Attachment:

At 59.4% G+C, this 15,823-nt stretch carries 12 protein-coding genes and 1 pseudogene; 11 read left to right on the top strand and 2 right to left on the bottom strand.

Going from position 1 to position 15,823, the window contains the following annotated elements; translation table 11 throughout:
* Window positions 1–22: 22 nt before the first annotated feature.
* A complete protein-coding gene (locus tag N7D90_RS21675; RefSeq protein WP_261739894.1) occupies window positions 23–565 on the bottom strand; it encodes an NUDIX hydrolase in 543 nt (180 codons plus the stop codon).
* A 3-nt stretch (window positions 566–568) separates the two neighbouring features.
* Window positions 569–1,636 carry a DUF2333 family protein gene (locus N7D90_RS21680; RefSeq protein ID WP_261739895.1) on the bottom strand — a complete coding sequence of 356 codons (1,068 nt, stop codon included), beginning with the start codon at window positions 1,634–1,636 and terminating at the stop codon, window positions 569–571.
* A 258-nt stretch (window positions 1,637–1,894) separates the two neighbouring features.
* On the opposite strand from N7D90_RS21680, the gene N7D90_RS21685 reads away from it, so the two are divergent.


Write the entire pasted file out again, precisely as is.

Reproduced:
At 59.4% G+C, this 15,823-nt stretch carries 12 protein-coding genes and 1 pseudogene; 11 read left to right on the top strand and 2 right to left on the bottom strand.

Going from position 1 to position 15,823, the window contains the following annotated elements; translation table 11 throughout:
* Window positions 1–22: 22 nt before the first annotated feature.
* A complete protein-coding gene (locus tag N7D90_RS21675; RefSeq protein WP_261739894.1) occupies window positions 23–565 on the bottom strand; it encodes an NUDIX hydrolase in 543 nt (180 codons plus the stop codon).
* A 3-nt stretch (window positions 566–568) separates the two neighbouring features.
* Window positions 569–1,636 carry a DUF2333 family protein gene (locus N7D90_RS21680; RefSeq protein ID WP_261739895.1) on the bottom strand — a complete coding sequence of 356 codons (1,068 nt, stop codon included), beginning with the start codon at window positions 1,634–1,636 and terminating at the stop codon, window positions 569–571.
* A 258-nt stretch (window positions 1,637–1,894) separates the two neighbouring features.
* On the opposite strand from N7D90_RS21680, the gene N7D90_RS21685 reads away from it, so the two are divergent.